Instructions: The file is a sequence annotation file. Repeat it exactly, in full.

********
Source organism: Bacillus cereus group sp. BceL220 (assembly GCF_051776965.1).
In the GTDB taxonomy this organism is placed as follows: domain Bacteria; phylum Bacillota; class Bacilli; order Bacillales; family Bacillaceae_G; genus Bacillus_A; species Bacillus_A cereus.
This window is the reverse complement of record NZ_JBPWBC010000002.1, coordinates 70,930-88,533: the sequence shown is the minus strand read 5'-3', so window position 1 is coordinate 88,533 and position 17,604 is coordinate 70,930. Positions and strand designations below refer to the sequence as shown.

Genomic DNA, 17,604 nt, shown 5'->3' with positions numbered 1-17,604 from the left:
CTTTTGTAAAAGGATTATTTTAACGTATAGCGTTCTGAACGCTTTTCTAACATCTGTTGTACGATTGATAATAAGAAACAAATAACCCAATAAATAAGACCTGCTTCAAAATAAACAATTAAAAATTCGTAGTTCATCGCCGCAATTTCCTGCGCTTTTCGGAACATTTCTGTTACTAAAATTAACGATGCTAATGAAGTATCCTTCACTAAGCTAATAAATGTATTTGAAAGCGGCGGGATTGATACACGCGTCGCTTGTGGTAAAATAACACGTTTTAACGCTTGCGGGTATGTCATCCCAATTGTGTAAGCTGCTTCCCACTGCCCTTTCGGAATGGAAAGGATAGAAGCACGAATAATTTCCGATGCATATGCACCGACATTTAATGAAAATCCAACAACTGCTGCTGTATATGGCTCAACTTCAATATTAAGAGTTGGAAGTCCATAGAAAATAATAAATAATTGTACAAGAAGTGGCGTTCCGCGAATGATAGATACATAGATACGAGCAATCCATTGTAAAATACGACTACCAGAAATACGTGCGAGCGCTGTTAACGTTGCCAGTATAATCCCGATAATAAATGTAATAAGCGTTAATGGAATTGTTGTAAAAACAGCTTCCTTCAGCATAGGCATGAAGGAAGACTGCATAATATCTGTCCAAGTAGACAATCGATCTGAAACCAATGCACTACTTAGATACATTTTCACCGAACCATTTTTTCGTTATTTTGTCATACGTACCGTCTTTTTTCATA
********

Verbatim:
Source organism: Bacillus cereus group sp. BceL220 (assembly GCF_051776965.1).
In the GTDB taxonomy this organism is placed as follows: domain Bacteria; phylum Bacillota; class Bacilli; order Bacillales; family Bacillaceae_G; genus Bacillus_A; species Bacillus_A cereus.
This window is the reverse complement of record NZ_JBPWBC010000002.1, coordinates 70,930-88,533: the sequence shown is the minus strand read 5'-3', so window position 1 is coordinate 88,533 and position 17,604 is coordinate 70,930. Positions and strand designations below refer to the sequence as shown.

Genomic DNA, 17,604 nt, shown 5'->3' with positions numbered 1-17,604 from the left:
CTTTTGTAAAAGGATTATTTTAACGTATAGCGTTCTGAACGCTTTTCTAACATCTGTTGTACGATTGATAATAAGAAACAAATAACCCAATAAATAAGACCTGCTTCAAAATAAACAATTAAAAATTCGTAGTTCATCGCCGCAATTTCCTGCGCTTTTCGGAACATTTCTGTTACTAAAATTAACGATGCTAATGAAGTATCCTTCACTAAGCTAATAAATGTATTTGAAAGCGGCGGGATTGATACACGCGTCGCTTGTGGTAAAATAACACGTTTTAACGCTTGCGGGTATGTCATCCCAATTGTGTAAGCTGCTTCCCACTGCCCTTTCGGAATGGAAAGGATAGAAGCACGAATAATTTCCGATGCATATGCACCGACATTTAATGAAAATCCAACAACTGCTGCTGTATATGGCTCAACTTCAATATTAAGAGTTGGAAGTCCATAGAAAATAATAAATAATTGTACAAGAAGTGGCGTTCCGCGAATGATAGATACATAGATACGAGCAATCCATTGTAAAATACGACTACCAGAAATACGTGCGAGCGCTGTTAACGTTGCCAGTATAATCCCGATAATAAATGTAATAAGCGTTAATGGAATTGTTGTAAAAACAGCTTCCTTCAGCATAGGCATGAAGGAAGACTGCATAATATCTGTCCAAGTAGACAATCGATCTGAAACCAATGCACTACTTAGATACATTTTCACCGAACCATTTTTTCGTTATTTTGTCATACGTACCGTCTTTTTTCATA